New material can halt runny liquids on demand
A tent that blocks light on a sunny day and becomes transparent and waterproof on a dim, rainy one could be an outcome of work by US scientists.
The new material can change between two states when stretched, altering both its transparency and its roughness.
The team from Harvard's Wyss Institute have published their results in the journal Nature Materials.
The work was inspired by tears, which, when grouped together, form a coating over our eyes with multiple functions.
Joanna Aizenberg and her colleagues produced an elastic thin film material with nano-sized pores. This material is then coated and infused with liquid.
At rest, the material is smooth, clear and flat; droplets of water or oil on its surface flow freely off it.
But when it is stretched, the liquid coating the film recedes into the expanded pores, exposing their edges and reducing lubrication, causing it to become rougher. This rough surface also makes the material more opaque.
The researchers were able to make every droplet of oil or water placed on the material to run or stop in its tracks (a response which the team describes as "pinning"), simply by flexing the material or letting it relax.
A video demonstration can be seen here.
"The new material is a liquid-infused elastic porous surface, which is what allows for the fine control over so many adaptive responses above and beyond its ability to repel a wide range of substances," Prof Aizenberg explained.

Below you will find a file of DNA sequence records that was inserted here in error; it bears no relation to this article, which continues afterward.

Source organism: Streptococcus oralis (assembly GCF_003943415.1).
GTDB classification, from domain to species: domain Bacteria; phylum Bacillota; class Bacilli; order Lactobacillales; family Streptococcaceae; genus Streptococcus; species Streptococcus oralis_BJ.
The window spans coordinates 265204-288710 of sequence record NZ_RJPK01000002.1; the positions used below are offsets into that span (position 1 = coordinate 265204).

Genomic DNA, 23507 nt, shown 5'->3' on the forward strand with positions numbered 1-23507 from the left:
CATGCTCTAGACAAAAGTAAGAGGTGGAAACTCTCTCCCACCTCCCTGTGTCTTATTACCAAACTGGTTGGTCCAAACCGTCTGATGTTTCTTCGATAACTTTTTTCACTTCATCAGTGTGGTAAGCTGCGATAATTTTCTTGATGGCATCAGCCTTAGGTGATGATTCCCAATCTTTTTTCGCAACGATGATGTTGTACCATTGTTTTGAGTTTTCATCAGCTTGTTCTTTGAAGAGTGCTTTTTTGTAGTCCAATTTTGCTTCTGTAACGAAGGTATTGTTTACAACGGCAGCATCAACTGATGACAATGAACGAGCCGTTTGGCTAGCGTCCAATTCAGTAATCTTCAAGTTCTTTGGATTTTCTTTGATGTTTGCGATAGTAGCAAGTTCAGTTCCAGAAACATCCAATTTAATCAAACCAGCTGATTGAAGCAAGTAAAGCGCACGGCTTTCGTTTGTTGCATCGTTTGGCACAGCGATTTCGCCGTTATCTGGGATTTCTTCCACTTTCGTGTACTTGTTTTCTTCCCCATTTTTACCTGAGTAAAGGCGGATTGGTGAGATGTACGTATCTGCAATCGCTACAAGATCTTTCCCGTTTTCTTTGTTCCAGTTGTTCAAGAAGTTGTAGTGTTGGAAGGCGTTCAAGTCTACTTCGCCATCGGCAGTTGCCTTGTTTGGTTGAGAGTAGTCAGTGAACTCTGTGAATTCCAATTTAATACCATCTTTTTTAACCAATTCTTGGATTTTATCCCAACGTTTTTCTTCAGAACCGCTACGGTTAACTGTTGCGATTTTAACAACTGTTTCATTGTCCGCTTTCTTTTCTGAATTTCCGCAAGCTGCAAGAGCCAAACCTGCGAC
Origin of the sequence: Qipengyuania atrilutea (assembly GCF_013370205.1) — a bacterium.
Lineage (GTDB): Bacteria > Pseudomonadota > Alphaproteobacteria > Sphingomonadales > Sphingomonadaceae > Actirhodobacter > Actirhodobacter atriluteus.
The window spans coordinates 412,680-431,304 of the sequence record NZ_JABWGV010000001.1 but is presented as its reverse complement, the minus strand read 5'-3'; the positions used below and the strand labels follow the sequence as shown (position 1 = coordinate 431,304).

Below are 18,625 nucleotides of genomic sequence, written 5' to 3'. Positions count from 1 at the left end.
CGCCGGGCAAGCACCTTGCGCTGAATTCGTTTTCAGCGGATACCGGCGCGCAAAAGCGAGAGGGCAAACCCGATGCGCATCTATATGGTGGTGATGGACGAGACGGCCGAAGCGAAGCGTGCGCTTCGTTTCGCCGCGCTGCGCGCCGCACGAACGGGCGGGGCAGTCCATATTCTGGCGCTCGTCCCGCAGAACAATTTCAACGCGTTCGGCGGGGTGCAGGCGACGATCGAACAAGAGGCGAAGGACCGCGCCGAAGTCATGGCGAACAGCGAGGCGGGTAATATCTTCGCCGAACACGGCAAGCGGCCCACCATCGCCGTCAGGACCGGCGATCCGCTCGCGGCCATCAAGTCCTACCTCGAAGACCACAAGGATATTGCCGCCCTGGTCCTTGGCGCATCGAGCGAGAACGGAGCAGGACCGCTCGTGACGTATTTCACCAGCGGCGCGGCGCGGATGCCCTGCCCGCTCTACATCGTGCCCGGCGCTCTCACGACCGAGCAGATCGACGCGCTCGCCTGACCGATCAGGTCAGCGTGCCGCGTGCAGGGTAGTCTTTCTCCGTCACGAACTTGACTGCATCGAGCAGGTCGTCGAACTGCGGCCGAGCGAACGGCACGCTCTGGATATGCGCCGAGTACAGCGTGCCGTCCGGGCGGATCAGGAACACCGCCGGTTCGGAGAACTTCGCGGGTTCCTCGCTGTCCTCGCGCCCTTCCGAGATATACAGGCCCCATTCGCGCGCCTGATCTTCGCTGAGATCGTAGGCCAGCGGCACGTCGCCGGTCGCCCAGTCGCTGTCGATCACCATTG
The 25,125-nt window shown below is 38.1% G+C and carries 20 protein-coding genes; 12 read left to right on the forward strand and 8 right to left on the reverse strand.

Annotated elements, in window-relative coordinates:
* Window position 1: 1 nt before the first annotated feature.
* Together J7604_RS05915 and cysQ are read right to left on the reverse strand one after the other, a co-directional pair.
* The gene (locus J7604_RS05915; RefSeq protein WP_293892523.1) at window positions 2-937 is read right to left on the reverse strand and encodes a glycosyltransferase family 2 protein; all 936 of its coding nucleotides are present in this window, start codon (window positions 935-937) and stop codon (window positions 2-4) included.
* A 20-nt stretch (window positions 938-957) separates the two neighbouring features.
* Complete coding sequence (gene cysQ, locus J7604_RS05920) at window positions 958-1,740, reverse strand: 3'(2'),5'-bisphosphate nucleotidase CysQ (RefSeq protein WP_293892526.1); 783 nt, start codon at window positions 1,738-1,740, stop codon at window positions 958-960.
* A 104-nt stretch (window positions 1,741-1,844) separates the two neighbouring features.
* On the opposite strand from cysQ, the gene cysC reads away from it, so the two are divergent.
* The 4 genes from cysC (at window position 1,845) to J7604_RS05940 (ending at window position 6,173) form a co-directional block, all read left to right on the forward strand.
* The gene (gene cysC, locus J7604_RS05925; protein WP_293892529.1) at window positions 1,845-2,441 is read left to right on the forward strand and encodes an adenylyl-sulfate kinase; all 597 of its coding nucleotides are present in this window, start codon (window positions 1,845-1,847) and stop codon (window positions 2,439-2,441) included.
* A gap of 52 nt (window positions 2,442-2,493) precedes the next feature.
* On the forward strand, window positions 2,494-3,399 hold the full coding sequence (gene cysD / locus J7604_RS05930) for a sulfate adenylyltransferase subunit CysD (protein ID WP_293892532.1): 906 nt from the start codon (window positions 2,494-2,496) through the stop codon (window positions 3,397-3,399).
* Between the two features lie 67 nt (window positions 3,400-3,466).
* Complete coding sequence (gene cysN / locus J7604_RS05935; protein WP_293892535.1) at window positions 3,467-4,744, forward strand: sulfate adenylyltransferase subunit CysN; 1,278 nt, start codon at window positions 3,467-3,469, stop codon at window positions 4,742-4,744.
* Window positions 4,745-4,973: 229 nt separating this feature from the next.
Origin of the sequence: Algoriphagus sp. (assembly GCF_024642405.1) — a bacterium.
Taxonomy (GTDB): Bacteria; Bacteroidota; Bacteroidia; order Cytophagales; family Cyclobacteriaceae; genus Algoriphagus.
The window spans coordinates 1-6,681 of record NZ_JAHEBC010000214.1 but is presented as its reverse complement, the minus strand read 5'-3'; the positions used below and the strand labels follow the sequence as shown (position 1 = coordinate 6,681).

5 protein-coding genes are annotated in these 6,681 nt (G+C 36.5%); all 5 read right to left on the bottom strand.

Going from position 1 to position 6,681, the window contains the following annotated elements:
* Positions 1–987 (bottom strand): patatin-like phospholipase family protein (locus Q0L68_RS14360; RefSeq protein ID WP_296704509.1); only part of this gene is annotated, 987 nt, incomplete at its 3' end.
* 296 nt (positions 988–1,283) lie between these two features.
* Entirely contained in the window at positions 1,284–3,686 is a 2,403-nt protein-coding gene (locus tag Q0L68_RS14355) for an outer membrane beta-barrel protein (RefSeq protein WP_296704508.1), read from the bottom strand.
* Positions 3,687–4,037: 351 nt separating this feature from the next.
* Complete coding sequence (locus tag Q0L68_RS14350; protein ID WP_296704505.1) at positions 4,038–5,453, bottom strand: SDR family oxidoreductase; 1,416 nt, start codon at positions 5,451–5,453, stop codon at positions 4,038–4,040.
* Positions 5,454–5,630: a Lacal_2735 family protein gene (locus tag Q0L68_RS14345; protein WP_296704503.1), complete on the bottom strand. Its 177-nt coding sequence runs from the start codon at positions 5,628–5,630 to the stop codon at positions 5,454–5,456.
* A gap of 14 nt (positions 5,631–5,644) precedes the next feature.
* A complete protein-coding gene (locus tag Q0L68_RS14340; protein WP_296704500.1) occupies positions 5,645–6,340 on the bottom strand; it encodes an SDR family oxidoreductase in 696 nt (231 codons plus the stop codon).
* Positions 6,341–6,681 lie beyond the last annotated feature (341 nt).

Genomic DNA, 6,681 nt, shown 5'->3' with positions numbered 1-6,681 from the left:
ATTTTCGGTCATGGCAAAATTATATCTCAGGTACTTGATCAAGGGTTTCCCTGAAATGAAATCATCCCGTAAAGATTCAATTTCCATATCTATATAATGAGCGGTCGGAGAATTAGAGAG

"A whole range of surface properties can now be tuned, or switched on and off on demand."
In addition to the tent idea, the researchers say another possible application of the research could be highly precise, self-adjusting contact lenses that also clean themselves.
Another might be pipelines that can optimise the rate of flow depending on the volume of fluid coming through them and the environmental conditions outside.
The new material was inspired by tears, which perform many functions in the eye.
Individual tears join up to form a dynamic liquid film that helps maintain optical clarity, while keeping the eye moist, protecting it against dust and bacteria, and helping to transport waste away.
The latest work builds on a system developed by the team called Slippery Liquid-Infused Porous Surfaces, or Slips. This is a coating that repels liquids such as oil, water and blood.
However, Slips was rigid, whereas the new elastic surface allows for fine control over its function.